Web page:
The US Department of Transportation’s (USDOT) Federal Highway Administration (FHWA) has announced US$14.2m in grants for states under a new program to explore alternative revenue mechanisms to help sustain the long-term solvency of the Highway Trust Fund (HTF).
The Surface Transportation System Funding Alternatives (STSFA) grant program will fund projects to test the design, implementation and acceptance of user-based alternative revenue mechanisms. STSFA was established under the Fixing America’s Surface Transportation (FAST) Act. The program will help address some of the concerns outlined in ‘Beyond Traffic’, the USDOT report issued last year that examines the challenges facing the USA’s transportation infrastructure over the next three decades, such as a rapidly growing population and increasing traffic. Gridlock nationwide is expected to increase unless changes are made soon.
The eight projects will pilot a variety of options to raise revenue, including on-board vehicle technologies to charge drivers based on miles traveled, and multi-state or regional approaches to road user charges (RUCs). The projects will address common challenges involved with implementing user-based fees, such as public acceptance, privacy protection, equity and geographic diversity. The projects will also evaluate the reliability and security of the technologies available to implement mileage-based fees.
The eight programs to receive funding are:
California Department of Transportation (Caltrans) will receive US$750,000 to trial a road user charge (RUC) using pay-at-the Pump/ charging stations; Delaware Department of Transportation (DelDOT) will get US$1.49m to test user fees based around on-board mileage counters, in collaboration with members of the I-95 Corridor Coalition; Hawaii Department of Transportation receives US$3.99m to trial user fee collection based on manual and automated odometer readings at inspection stations; Minnesota Department of Transportation (MnDOT) will be given US$300,000 to use of mobility as a service providers (MaaS) as the revenue collection mechanism; Missouri Department of Transportation (MoDOT) receives US$250,000 to implement a new registration fee schedule based on estimated miles per gallon; Washington State Department of Transportation (WSDOT) is awarded US$3.8m for testing critical elements of interoperable, multi-jurisdictional alternative user-based revenue collection systems, and piloting methods of road usage reporting with Washington drivers; Oregon Department of Transportation (ODOT) receives two grants. The first, of US$2.1m is for improvements to the state’s existing road usage charge program (OReGO). The second, of US$1.5m is for establishing the consistency, compatibility, and interoperability, in road user charging for a regional system, in collaboration with members of the Western Road User Charge Consortium (WRUCC).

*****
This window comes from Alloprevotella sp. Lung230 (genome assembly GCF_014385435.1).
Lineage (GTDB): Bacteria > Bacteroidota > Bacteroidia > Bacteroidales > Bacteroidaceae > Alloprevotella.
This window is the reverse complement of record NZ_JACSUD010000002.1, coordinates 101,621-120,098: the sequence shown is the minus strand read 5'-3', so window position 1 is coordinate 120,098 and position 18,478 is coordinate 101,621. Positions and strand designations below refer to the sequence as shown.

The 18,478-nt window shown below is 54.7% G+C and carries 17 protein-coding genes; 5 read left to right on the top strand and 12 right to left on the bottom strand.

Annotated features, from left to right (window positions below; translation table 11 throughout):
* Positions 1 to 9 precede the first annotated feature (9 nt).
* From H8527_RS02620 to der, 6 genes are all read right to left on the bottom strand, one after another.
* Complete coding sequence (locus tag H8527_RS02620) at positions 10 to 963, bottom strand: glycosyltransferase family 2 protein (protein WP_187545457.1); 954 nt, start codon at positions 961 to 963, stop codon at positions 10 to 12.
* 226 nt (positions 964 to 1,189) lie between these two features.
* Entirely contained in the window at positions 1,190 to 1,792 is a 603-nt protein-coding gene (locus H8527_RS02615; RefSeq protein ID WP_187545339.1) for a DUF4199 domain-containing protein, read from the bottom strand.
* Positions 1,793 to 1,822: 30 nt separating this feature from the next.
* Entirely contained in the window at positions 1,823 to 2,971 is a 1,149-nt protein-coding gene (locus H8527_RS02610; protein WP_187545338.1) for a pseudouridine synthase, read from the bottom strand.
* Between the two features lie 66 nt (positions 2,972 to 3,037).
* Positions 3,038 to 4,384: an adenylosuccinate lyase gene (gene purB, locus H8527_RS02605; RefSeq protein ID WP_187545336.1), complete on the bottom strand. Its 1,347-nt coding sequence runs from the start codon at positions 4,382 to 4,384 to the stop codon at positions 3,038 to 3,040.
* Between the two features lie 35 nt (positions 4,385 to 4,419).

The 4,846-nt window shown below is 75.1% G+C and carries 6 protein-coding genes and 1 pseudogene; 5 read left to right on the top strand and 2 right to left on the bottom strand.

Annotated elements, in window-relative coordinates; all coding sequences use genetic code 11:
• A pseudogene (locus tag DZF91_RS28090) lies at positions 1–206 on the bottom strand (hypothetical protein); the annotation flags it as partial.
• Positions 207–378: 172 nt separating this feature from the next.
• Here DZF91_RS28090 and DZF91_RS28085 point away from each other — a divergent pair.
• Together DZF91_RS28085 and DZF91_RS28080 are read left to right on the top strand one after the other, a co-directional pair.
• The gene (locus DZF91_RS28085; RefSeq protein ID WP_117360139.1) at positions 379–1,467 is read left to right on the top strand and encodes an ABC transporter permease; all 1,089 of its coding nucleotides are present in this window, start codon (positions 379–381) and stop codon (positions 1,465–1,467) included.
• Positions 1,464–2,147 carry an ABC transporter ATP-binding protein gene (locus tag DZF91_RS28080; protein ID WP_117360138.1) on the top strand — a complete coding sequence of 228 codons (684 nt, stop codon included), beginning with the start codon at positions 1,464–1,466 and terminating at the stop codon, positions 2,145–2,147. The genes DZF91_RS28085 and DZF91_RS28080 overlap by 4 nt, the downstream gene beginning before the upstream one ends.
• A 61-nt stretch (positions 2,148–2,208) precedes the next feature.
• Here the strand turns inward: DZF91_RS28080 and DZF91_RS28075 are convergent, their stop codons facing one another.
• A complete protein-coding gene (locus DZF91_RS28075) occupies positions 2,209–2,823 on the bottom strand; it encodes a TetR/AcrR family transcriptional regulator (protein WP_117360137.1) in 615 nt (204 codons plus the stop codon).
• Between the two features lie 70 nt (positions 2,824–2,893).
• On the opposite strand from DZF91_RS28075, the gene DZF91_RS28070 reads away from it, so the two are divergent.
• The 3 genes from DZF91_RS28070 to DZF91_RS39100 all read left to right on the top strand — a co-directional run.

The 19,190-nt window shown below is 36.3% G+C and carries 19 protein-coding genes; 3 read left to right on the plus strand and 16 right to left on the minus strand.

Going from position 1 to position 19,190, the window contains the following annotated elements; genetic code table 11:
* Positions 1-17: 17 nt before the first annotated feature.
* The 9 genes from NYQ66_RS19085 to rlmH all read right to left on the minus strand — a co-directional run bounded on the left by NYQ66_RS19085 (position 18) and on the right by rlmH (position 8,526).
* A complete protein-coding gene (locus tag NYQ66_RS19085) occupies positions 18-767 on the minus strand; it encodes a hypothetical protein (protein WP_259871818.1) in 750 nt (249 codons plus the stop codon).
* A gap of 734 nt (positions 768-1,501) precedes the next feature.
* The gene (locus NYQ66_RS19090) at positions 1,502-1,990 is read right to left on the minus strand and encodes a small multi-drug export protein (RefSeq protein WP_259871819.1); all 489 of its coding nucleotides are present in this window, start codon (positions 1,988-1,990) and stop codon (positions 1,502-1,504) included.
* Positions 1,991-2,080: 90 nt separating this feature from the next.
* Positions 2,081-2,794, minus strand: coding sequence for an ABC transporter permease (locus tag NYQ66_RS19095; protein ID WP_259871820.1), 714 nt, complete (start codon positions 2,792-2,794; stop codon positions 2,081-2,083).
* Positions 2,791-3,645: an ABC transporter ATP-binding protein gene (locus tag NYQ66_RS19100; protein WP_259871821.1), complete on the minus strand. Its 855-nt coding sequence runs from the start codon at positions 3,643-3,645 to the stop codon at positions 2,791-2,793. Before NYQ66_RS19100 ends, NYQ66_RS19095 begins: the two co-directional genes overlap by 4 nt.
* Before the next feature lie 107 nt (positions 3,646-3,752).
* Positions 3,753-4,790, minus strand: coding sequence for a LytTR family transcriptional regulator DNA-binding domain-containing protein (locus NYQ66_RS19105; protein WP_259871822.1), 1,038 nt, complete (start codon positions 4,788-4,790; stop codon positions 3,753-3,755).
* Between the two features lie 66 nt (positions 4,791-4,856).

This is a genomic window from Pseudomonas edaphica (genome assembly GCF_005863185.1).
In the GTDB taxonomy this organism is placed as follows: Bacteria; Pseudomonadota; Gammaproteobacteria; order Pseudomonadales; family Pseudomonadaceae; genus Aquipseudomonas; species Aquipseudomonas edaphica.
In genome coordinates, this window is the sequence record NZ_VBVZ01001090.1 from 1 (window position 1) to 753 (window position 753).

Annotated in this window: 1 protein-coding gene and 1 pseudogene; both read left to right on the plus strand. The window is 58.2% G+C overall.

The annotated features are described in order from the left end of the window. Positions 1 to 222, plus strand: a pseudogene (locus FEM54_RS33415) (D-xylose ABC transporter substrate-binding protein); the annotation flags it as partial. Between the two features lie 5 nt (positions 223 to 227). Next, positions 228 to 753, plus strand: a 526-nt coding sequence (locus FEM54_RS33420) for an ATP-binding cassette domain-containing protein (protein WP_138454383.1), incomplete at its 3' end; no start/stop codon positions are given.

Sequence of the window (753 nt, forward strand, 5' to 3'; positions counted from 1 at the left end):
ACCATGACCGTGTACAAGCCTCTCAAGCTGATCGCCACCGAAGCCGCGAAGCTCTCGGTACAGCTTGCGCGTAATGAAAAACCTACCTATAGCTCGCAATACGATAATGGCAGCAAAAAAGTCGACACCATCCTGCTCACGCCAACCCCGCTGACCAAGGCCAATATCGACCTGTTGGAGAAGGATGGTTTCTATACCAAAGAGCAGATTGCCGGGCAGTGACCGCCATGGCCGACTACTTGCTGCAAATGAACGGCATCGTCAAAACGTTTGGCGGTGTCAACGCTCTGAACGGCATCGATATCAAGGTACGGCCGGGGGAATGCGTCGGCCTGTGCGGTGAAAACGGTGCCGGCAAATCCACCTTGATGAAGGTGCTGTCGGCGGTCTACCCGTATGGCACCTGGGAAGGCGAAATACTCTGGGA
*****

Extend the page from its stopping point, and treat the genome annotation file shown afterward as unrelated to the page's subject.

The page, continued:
“Reliable funding is essential to ensuring we have a sound transportation system to support the economy,” said US Transportation Secretary, Anthony Foxx. “More investment in transportation in greatly needed, and we must find new solutions to prepare for the travel demands of the nation’s growing population.”
Federal Highway Administrator, Gregory Nadeau, noted, “We’re thinking ahead about ways to fund our highway system and be equipped for the nation’s economic future. It’s a system people rely upon for their jobs and essential services, for businesses to serve their customers, and for freight shippers to deliver their goods.”